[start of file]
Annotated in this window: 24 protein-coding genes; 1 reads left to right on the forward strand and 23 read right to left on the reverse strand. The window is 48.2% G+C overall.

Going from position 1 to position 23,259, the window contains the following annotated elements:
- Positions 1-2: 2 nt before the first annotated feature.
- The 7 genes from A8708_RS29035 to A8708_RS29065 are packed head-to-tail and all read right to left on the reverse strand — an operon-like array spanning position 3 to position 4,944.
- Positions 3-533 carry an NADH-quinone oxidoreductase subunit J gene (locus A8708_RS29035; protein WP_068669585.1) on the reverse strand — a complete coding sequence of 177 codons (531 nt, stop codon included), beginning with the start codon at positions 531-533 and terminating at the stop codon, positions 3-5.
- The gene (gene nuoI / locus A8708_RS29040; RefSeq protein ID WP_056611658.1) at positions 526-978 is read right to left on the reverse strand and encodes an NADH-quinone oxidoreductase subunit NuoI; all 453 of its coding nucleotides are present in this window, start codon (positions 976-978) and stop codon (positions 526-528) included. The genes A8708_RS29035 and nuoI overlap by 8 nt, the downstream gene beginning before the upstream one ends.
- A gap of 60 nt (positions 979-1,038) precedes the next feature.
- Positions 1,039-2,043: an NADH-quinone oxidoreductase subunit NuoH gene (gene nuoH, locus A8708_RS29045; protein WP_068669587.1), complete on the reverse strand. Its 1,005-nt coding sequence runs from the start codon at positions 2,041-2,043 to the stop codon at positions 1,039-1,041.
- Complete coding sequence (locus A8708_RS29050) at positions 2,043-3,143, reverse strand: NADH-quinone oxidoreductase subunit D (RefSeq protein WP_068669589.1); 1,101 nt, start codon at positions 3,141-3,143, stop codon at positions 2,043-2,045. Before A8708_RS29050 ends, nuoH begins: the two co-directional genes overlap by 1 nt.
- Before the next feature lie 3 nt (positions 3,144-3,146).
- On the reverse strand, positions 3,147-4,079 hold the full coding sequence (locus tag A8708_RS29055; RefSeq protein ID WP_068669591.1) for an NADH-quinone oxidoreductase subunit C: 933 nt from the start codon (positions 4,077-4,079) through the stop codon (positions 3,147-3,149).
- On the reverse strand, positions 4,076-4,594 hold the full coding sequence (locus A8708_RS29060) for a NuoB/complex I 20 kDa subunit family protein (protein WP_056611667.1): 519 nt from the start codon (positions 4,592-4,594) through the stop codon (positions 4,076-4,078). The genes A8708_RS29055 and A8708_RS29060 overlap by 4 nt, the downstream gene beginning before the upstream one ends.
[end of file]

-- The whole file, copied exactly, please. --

Annotated in this window: 24 protein-coding genes; 1 reads left to right on the forward strand and 23 read right to left on the reverse strand. The window is 48.2% G+C overall.

Going from position 1 to position 23,259, the window contains the following annotated elements:
- Positions 1-2: 2 nt before the first annotated feature.
- The 7 genes from A8708_RS29035 to A8708_RS29065 are packed head-to-tail and all read right to left on the reverse strand — an operon-like array spanning position 3 to position 4,944.
- Positions 3-533 carry an NADH-quinone oxidoreductase subunit J gene (locus A8708_RS29035; protein WP_068669585.1) on the reverse strand — a complete coding sequence of 177 codons (531 nt, stop codon included), beginning with the start codon at positions 531-533 and terminating at the stop codon, positions 3-5.
- The gene (gene nuoI / locus A8708_RS29040; RefSeq protein ID WP_056611658.1) at positions 526-978 is read right to left on the reverse strand and encodes an NADH-quinone oxidoreductase subunit NuoI; all 453 of its coding nucleotides are present in this window, start codon (positions 976-978) and stop codon (positions 526-528) included. The genes A8708_RS29035 and nuoI overlap by 8 nt, the downstream gene beginning before the upstream one ends.
- A gap of 60 nt (positions 979-1,038) precedes the next feature.
- Positions 1,039-2,043: an NADH-quinone oxidoreductase subunit NuoH gene (gene nuoH, locus A8708_RS29045; protein WP_068669587.1), complete on the reverse strand. Its 1,005-nt coding sequence runs from the start codon at positions 2,041-2,043 to the stop codon at positions 1,039-1,041.
- Complete coding sequence (locus A8708_RS29050) at positions 2,043-3,143, reverse strand: NADH-quinone oxidoreductase subunit D (RefSeq protein WP_068669589.1); 1,101 nt, start codon at positions 3,141-3,143, stop codon at positions 2,043-2,045. Before A8708_RS29050 ends, nuoH begins: the two co-directional genes overlap by 1 nt.
- Before the next feature lie 3 nt (positions 3,144-3,146).
- On the reverse strand, positions 3,147-4,079 hold the full coding sequence (locus tag A8708_RS29055; RefSeq protein ID WP_068669591.1) for an NADH-quinone oxidoreductase subunit C: 933 nt from the start codon (positions 4,077-4,079) through the stop codon (positions 3,147-3,149).
- On the reverse strand, positions 4,076-4,594 hold the full coding sequence (locus A8708_RS29060) for a NuoB/complex I 20 kDa subunit family protein (protein WP_056611667.1): 519 nt from the start codon (positions 4,592-4,594) through the stop codon (positions 4,076-4,078). The genes A8708_RS29055 and A8708_RS29060 overlap by 4 nt, the downstream gene beginning before the upstream one ends.